An Open Letter To My College Dorm

An Open Letter To My College Dorm

Thanks for all the memories, Sandburg, but I won't be back.
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To be politically correct for when my RA reads this, I mean an open letter to my “Res hall,” the good old’ Sandburg residence Halls. It has been a year, to say the least. A lot has happened, good and bad, through my first year of college and it all happened within your walls. I have a lot to say to you, so here we go.

Dear Sandburg,

I never actually liked you

I have been coming to dance camp for the past six years in Milwaukee where I had the luxury to stay in Sandburg res halls. Our encounters with each other have never been fun, each year when I stayed here for a short week in the summer it involved a lot of moving around of the outdated wooden desks and those horrible bed frames. Who would have thought that one day I would be moving in and actually living in a room of my own in Sandburg, and now in a few short days, I will be moving out.

Move in felt like it was yesterday

I remember the rain was pouring and it felt like everything was telling me to “turn back now.” I was so anxious to get through your doors, to do “the freshman thing” meaning picking up my student ID and room key and all that extra stuff. I was excited to see my roommate and meet new people. The day was endless of unpacking everything into my cubicle of a room that I had to share. Soon the day came to an end and I actually had to say goodbye to my mom, but the scariest part was I didn’t know when I would see her next. The moment she left that was it, it was me and my roomie stuck on the 21st floor with no clue what do to.

Living on the 21st floor has had its perks

For those who don’t know how Sandburg works, there are 26 floors in the North tower and lucky me I got stuck on 21, but it’s not all that bad. Sure, it was bad during move-in weekend and I had to walk up 21 flights cause the elevators were reserved for people moving in that day only (hence why I stayed in my room the first week.) But once school started I realized living on a higher floor actually had its perks regarding the elevator. There were the times we had fire drills at 2 am and everyone on floor 10 and below had to walk back up so that was great, then there are the times when I’m running late for class and I need an elevator quick, usually the elevator starts from the top and fills up quickly from the top floors so the people on lower floors have to wait for the next elevators. The view I have is really my favorite part about living in Sandburg. One of my entire wall surfaces is all window which looks directly out to Lake Michigan where the water looks ombre with three different blues and the sun rises beautifully making me one happy girl to wake up early in the morning.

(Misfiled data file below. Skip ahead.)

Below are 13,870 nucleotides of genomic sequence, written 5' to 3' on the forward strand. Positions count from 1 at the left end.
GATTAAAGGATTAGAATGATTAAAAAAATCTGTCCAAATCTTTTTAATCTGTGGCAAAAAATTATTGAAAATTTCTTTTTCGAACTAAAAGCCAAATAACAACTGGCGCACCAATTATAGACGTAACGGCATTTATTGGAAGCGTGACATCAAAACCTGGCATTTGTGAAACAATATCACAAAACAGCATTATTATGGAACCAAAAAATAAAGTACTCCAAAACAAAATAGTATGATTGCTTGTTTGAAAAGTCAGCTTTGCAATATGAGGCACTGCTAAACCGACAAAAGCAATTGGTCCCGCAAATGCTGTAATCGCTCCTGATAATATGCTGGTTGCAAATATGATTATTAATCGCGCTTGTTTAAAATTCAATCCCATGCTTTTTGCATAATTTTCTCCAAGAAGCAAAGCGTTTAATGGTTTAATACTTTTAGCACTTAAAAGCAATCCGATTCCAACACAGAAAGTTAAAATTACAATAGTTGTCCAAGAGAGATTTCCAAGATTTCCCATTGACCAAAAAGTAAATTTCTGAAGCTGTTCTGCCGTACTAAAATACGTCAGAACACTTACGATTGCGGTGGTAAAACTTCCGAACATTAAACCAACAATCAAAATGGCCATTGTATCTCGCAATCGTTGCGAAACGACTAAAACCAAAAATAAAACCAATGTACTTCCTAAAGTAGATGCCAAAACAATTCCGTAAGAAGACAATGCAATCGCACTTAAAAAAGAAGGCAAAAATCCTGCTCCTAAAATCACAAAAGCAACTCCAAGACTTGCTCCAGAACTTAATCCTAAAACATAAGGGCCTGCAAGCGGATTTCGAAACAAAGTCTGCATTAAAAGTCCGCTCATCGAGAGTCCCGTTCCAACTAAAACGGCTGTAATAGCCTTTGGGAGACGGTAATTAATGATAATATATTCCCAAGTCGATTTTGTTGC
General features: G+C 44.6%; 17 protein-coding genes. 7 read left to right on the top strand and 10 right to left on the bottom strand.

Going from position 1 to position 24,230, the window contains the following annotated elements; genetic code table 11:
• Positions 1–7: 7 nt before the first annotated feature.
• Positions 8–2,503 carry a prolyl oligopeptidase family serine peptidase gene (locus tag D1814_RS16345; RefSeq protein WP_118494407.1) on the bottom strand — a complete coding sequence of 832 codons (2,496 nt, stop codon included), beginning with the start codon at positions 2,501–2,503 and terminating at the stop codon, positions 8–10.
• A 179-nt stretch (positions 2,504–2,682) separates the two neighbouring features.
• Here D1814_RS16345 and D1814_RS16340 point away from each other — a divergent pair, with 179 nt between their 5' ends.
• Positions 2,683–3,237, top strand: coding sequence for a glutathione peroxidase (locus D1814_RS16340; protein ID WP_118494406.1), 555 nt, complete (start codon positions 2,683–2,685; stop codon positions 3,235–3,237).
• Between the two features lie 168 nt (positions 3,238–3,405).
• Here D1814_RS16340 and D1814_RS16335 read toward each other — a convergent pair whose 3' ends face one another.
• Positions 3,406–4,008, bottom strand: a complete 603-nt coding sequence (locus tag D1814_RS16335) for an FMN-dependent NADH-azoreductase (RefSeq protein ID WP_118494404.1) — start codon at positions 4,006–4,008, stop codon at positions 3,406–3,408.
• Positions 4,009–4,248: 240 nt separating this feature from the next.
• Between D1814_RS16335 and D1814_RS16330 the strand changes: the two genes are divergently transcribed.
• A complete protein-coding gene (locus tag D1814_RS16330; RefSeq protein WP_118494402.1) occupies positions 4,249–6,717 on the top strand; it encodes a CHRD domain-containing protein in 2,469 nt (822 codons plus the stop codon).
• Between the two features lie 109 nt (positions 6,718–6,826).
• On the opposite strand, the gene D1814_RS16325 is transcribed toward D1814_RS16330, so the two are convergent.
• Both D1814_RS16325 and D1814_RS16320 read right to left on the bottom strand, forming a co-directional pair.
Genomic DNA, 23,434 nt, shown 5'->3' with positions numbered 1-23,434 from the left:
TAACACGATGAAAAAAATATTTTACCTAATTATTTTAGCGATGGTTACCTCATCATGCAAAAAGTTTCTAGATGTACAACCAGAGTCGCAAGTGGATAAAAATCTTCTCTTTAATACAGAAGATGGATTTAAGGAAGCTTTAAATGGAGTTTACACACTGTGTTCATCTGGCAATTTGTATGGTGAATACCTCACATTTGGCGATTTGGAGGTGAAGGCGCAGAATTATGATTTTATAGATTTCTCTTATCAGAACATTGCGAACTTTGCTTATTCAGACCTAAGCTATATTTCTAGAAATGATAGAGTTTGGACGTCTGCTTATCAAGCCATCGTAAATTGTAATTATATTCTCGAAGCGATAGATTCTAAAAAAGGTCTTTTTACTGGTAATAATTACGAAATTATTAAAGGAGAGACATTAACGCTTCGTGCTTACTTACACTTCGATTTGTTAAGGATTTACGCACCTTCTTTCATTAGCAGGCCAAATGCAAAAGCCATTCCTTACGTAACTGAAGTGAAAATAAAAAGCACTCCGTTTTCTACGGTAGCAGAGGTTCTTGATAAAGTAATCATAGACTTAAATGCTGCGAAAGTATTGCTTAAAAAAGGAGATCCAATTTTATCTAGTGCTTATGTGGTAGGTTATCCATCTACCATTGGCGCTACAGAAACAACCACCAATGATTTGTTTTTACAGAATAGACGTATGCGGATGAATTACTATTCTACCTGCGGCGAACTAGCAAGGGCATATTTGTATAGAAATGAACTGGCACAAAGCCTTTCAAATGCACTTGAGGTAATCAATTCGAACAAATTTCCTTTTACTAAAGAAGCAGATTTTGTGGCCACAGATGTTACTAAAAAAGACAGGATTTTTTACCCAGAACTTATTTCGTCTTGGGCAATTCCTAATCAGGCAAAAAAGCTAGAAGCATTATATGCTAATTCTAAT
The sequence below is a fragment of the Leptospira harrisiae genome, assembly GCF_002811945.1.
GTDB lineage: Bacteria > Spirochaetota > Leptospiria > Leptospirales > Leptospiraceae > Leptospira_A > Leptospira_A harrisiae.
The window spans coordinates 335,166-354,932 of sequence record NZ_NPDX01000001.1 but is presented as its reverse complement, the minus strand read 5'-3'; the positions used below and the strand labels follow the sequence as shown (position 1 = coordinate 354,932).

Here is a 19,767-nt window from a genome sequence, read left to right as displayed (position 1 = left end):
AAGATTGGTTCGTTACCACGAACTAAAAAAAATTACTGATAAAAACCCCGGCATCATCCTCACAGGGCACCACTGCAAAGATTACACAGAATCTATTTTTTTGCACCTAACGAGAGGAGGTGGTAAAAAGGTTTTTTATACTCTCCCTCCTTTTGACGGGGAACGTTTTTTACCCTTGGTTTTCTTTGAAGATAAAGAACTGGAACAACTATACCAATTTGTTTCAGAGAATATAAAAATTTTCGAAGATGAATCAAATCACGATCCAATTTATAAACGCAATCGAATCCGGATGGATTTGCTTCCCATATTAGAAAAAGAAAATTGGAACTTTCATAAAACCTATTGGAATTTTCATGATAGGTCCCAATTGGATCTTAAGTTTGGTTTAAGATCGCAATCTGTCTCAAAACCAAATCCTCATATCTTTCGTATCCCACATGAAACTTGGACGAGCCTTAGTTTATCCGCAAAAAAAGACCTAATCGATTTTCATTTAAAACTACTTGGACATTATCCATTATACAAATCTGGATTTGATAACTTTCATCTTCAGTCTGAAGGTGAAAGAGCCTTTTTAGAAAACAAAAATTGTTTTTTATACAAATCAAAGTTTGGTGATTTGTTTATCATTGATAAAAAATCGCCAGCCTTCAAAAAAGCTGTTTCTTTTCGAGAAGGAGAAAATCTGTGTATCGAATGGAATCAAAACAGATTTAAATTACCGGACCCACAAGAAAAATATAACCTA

Your elevators suck

Although I’m fairly certain you have one of the fastest elevator systems in the Midwest they still suck. Three elevators are not nearly enough for 26 floors, they are not nearly large enough to hold the number of kids that squeeze into them. I mean seriously the Sandburg elevators each weekday after classes are equivalent to clown cars, you think everyone’s out but they just keep coming. The other buildings on campus have bigger elevators, almost twice the size elevators for a building that is only six floors. Don’t get me started on the number of times when there were elevators that were “down for maintenance” or down because they literally just stop working including times when students have been on them. There have been multiple times in which I’ve felt I was a part of the movie "Final Destination" where the elevator drops and the doors open half way on a floor, halfway not. Don’t let these things scare you though they’re all way better than walking up 21 flights of stairs so I guess you could say, it is what it is.

Café food, I’m over it.

“Chinese again?” is what you could typically hear me saying every Tuesday. While I appreciate UWM trying to switch up the menu and offer authentic menu options every week of a different cultures food, the cultured food becomes less rare when it is given every single week. I was over the sesame chicken and eggrolls from the café about the second week I moved in, along with the popcorn chicken and mashed potatoes and the seasoned pork and just about everything my taste buds lost interest in. It was easy to skip dinner in the café and just order something however my bank account wasn’t as accepting of it. I wanted to eat healthily but who really knows how healthy the healthy options are in the Sandburg cafeteria.